Since more sex trafficking cases in Lubbock have surfaced, more people have stepped up to help.
Whether it's Legislators like Rep. John Frullo, state programs like the Rape Crisis Center or just concerned individuals, many want to learn more about the world's 2nd largest criminal industry.
When Kale York went overseas on a mission trip with YWAM "Youth With a Mission", he attended a Muy Thai kickboxing fight. What he witnessed changed his life forever.
"They brought two women up to be auctioned out to the highest bidder," said York. "It's wrong and it's terrible."
Many concerned locals have banned together for a weekly workshop on sex trafficking. Members of the group are going over a course that includes the handbook "Hands that Heal." The workshop differentiates between human trafficking and human smuggling, among other misconceptions surrounded by the industry which generates $12 million annually.
"We can do something about this, we can work towards the change of laws and just work towards the best way of dealing with this," said Sex Trafficking Abolitionist, Peggy Galanos. Galanos is just one concerned citizen attending the workshop. She hopes to be better equipped to help educate others about the modern day slavery.
Megan Lee Norman, 20, was one of those victims. She ran away when she was 15 and became stuck in a dangerous predicament. It was a shocking revelation to the community when Norman and Chanze Lamount Pringler, 25, were arrested after being implicated in a prostitution operation in Lubbock that advertised the prostitution services of Norman and a teenage female.
"I also thank God everyday for saving me, because it was either prison or death," said Norman.
A big misconception is that all prostitutes actually want to sell themselves. Megan Lee Norman is one prime example of how difficult it is for victims to leave their situation. She shares the dangers she faced when she tried to get out of the modern day slavery. "At the time, I didn't even realize it, I didn't realize it until I got older and started getting abused and couldn't get out of it. It took me getting incarcerated," said Norman.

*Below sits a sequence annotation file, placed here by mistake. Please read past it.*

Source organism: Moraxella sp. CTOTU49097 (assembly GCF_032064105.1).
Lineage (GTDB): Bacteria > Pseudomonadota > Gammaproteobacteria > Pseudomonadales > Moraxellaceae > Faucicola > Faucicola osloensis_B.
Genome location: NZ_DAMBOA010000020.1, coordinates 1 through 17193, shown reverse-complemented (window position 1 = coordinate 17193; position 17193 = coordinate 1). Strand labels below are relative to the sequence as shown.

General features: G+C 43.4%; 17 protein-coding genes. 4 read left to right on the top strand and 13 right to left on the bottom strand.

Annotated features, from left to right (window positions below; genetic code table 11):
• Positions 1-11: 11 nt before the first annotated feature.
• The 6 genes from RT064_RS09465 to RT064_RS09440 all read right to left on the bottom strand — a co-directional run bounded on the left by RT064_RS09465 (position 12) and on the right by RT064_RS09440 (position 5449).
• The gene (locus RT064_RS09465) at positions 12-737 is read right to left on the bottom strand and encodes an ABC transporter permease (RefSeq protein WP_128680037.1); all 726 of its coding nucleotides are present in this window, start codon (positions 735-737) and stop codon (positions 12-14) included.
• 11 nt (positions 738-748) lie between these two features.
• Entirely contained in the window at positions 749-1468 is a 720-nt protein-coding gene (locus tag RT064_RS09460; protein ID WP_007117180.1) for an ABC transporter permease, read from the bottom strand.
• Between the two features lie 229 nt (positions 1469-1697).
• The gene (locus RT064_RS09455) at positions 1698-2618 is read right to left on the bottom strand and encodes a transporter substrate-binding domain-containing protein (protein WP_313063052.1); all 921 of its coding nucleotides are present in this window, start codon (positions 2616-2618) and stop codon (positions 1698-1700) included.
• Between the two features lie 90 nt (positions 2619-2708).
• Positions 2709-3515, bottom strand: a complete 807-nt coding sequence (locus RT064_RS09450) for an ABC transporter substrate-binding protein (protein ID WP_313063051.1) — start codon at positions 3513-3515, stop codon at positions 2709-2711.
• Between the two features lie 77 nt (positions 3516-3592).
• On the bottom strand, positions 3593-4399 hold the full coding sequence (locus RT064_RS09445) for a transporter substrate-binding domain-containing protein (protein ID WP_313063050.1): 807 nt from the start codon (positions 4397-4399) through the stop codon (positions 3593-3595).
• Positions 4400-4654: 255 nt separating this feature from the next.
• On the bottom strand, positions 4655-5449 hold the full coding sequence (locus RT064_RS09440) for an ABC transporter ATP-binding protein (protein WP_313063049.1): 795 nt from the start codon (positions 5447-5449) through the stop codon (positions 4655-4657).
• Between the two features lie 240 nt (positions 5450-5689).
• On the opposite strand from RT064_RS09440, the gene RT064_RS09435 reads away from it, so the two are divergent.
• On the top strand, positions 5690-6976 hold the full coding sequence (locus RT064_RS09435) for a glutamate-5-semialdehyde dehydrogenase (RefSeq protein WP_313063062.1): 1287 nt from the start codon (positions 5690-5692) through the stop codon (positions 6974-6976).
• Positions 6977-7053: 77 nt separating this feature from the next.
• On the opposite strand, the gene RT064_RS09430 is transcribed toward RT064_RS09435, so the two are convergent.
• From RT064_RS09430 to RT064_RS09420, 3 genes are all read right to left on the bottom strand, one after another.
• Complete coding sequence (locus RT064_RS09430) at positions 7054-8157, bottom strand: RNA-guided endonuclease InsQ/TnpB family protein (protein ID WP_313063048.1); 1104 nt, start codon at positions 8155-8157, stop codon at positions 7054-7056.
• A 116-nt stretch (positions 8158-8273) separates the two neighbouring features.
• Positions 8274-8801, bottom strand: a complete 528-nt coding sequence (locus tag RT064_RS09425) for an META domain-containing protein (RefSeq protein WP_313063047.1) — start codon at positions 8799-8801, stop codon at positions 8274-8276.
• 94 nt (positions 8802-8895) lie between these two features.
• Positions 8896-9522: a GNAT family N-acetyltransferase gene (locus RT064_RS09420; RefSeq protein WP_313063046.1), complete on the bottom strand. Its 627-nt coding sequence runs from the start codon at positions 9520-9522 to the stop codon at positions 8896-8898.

In addition to the mental abuse, Pringler was physically abusive towards Norman. "I had scars, marks, bruises, scratches and burns all over my body. My attitude changed and I was depressed all the time."
Norman said he threatened her life if she tried to leave. "A lot of these dangerous men are emotional predators. They have a sixth sense about how women operate," said Norman.
The local task force has worked on their community needs assessment survey since October. "We pulled people together from all walks of life," said Lubbock Rape Crisis Center Executive Director, Kim Stark.
The next step is to work with co-founder of Forensic Nurse Staffing of West Texas Dr. Carrie Edwards, to go over the specifics of the questionnaire. Stark says the task force wants to identify all factors before they provide the data to lawmakers, such as Rep. John Frullo.
Members of the task force will travel to Houston Tuesday to visit the Freedom Place, where victims of sex trafficking are in recovery. "They are also scheduled to meet with Houston's YMCA, who also has an effective human trafficking program."You don't want to duplicate services, of course, but you want to see if someone has done it before and are doing a great job at it. Then let's figure out a way to mirror what they're doing," said Stark.
Norman is now in the process of turning her life around and resides at the Federal Correctional Institution in Waseca. Norman is working on a memoir. She wants to share her story to help prevent girls from getting stuck in an abusive situation. She also offers advice to those already in enslavement.
She is in the process of writing a memoir, entitled "You Are Not Alone." Norman is also seeking out other training, such as public speaking, so she can be an advocate and spokesperson to help assist victims. She wants to share her story to help prevent girls from getting stuck in an abusive situation. She also offers advice to those already in enslavement. Norman shares with parents what potential warning signs to look out for. Click here to read Norman's full story: http://ftpcontent4.worldnow.com/kcbd/news/6-18-2012Scan.pdf
Her projected release date is August 4, 2015.
York will be attending film school in Australia in August. He feels compelled to educate others about what he saw firsthand, to help put an end to sex trafficking.
Galanos is in the process of writing a book about girls who have been sexually exploited. If you have been victimized and want to share your story, you can send an email to firstname.lastname@example.org. Galanos said submissions can remain anonymous.
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